These headaches can be treated with OTC painkillers such as ibuprofen or paracetamol. Self-care advice could include learning relaxation techniques, avoiding stressful situations where possible, using hot and cold packs to relax the muscles in the head and neck, or massaging the affected areas.
Cluster headaches are even more debilitating than migraine. These excruciatingly painful headaches cause an intense pain around one eye.
A relatively rare condition, affecting one or two people in every 1,000, cluster headaches are often misdiagnosed as migraine or sinus headache and subsequently mistreated.
With cluster headaches the pain is always unilateral and, although for some people the side can vary from time to time, it is usually centred over one eye, one temple or the forehead. It can spread to a larger area making diagnosis harder. Cluster headaches occur in clusters for four to 12 weeks around the same time of year. The pain is often experienced at a similar time each day. Such patients should be referred to their GP.
Pharmacy teams are well positioned to deliver primary and secondary prevention of MOH.4 For instance, pharmacy staff can raise awareness of MOH, which seems low even among well-educated people. Researchers surveyed 485 undergraduates at Birmingham University, 197 of whom had healthcare training. Seventy-eight per cent of respondents took paracetamol. Most (85 per cent) used painkillers for headaches but only 38 per cent of the healthcare group and 14 per cent of the other respondents said they were aware of MOH as a side-effect of analgesics.6
Educating people about MOH can alter their behaviour: 80 per cent of those in the Birmingham study said that they would change their painkiller use after receiving information about MOH. Of these, 57 per cent said that they would reduce their use of painkillers, 24 per cent would consult a doctor for advice about treating headaches and 19 per cent would stop using their analgesic. Nevertheless, 27 per cent of the healthcare group and 16 per cent of the other students would not alter their behaviour.6
In another study, 76 per cent of patients no longer overused analgesics 1.5 years after receiving “simple information” and 42 per cent reverted to episodic headaches.3
Similarly, a study from Norway concluded that screening and brief intervention could help treat MOH. The authors noted that healthcare professionals may experience “challenges” persuading patients that their analgesic could cause headaches. Using MOH as a diagnosis “opened up a space for change”, the study said,
but could leave some patients feeling guilty.5
In addition, the Birmingham study suggested that pharmacists should consider using the term ‘painkiller-induced headache’ when counselling people about MOH: 43 per cent of the non-healthcare group and 37 per cent overall preferred this term. Twenty-seven per cent of the healthcare group preferred ‘painkiller-overuse headache’. Just 10 per cent preferred MOH.6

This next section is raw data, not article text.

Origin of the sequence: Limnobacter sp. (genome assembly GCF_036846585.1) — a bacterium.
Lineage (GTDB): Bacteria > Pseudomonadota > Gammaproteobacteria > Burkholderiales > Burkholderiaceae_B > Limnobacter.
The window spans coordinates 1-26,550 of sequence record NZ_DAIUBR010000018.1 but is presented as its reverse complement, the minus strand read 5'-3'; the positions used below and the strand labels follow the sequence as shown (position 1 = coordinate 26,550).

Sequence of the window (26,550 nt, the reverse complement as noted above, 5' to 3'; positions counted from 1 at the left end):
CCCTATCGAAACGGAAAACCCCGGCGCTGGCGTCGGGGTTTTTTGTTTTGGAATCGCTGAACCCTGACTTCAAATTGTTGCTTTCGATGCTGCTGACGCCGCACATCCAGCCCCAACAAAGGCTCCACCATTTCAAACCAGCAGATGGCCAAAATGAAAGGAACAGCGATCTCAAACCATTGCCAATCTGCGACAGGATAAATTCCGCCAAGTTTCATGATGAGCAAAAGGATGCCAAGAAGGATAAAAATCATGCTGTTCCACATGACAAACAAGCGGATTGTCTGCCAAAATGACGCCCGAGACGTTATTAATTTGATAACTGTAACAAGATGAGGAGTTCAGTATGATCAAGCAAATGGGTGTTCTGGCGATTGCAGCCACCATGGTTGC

Withdrawing the overused medication usually improves MOH.3 Indeed, simple withdrawal and providing information and education can reduce MOH to episodic headaches in more than half of patients.2 Specialist services can help many other patients.
Pharmacists should warn patients that they might experience withdrawal symptoms, most commonly an initial worsening of the headache. The duration of withdrawal headaches depends on the drug: about four days for triptans, approximately seven days for ergotamine and about 10 days for simple analgesics. Some patients experience symptoms such as nausea, vomiting, sleep disturbances, anxiety, restlessness and nervousness.3
Pharmacists should be alert for relapses, which can range from a rate of 28-31 per cent within six months of withdrawal to 41 and 45 per cent at one and four years respectively. Relapse rates at four years in people with MOH from analgesics can reach 71 per cent. Several factors seem to increase the risk of relapse including:
• High initial intake of the overused analgesic
• Restarting previously overused drugs
• Failure to improve two months after stopping the drug
• Smoking and alcohol use.1
Ensuring patients are using effective pain relief is arguably the most important role of any healthcare professional. It is therefore something of a tragic irony that MOH is so common, so disabling and so costly.
Pharmacy teams have much more to offer those suffering with pain than a self-select purchase from a discounter or supermarket, says Farah Ali, general manager at Perrigo’s Warman-Freed Pharmacy. “Pharmacists and their teams have the knowledge and skills to help differentiate between the types of pain, the different pain relief products available, and their mode and speed of action.
“Branded pain relief products have a legacy that equates to trust, efficacy and belief from the shopper that they are getting the best product for the relief they require, so it is not always about a generic alternative – brand can be best.”
Dan Williams, Perrigo commercial strategy and implementation director, agrees. “In general, pain is a highly commoditised category, with nearly two-thirds of category purchases being own-brand. However, the case for pharmacy is different, as the patient is on an ‘urgent care’ mission and is looking for ways to choose a product they can trust to stop the pain. In these cases, the brand rises in importance. As a result, pharmacist and pharmacy staff recommendation is crucial to the appropriate product selection and helping the patient resolve their issue as soon as possible.”
1. Headache 2013; 54:211-217
2. Headache 2014; 54:1251-7
3. Therapeutic Advances in Drug Safety 2014; 5:87-99
4. Headache 2014; 54:1019-1025
5. British Journal of General Practice 2014; 64:e525-e531
6. The Journal of Headache and Pain 2014; 15:10-10
Originally Published by Pharmacy Magazine